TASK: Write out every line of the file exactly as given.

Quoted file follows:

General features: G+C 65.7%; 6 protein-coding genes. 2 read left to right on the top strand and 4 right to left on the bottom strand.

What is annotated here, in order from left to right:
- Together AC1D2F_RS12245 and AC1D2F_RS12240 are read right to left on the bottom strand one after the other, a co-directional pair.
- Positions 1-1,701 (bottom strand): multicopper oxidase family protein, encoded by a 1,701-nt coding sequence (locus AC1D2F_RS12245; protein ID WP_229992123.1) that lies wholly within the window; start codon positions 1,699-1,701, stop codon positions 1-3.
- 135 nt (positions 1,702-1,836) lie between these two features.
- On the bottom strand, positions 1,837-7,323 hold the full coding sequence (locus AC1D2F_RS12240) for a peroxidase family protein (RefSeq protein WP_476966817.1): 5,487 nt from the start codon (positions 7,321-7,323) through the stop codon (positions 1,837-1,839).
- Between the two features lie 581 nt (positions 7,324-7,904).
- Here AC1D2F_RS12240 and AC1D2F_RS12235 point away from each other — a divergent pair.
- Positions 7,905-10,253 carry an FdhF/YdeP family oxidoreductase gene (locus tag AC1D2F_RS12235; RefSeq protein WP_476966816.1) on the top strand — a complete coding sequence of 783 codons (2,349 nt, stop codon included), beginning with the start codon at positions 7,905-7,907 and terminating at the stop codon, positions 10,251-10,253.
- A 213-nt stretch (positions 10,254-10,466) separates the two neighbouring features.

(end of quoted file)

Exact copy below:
General features: G+C 65.7%; 6 protein-coding genes. 2 read left to right on the top strand and 4 right to left on the bottom strand.

What is annotated here, in order from left to right:
- Together AC1D2F_RS12245 and AC1D2F_RS12240 are read right to left on the bottom strand one after the other, a co-directional pair.
- Positions 1-1,701 (bottom strand): multicopper oxidase family protein, encoded by a 1,701-nt coding sequence (locus AC1D2F_RS12245; protein ID WP_229992123.1) that lies wholly within the window; start codon positions 1,699-1,701, stop codon positions 1-3.
- 135 nt (positions 1,702-1,836) lie between these two features.
- On the bottom strand, positions 1,837-7,323 hold the full coding sequence (locus AC1D2F_RS12240) for a peroxidase family protein (RefSeq protein WP_476966817.1): 5,487 nt from the start codon (positions 7,321-7,323) through the stop codon (positions 1,837-1,839).
- Between the two features lie 581 nt (positions 7,324-7,904).
- Here AC1D2F_RS12240 and AC1D2F_RS12235 point away from each other — a divergent pair.
- Positions 7,905-10,253 carry an FdhF/YdeP family oxidoreductase gene (locus tag AC1D2F_RS12235; RefSeq protein WP_476966816.1) on the top strand — a complete coding sequence of 783 codons (2,349 nt, stop codon included), beginning with the start codon at positions 7,905-7,907 and terminating at the stop codon, positions 10,251-10,253.
- A 213-nt stretch (positions 10,254-10,466) separates the two neighbouring features.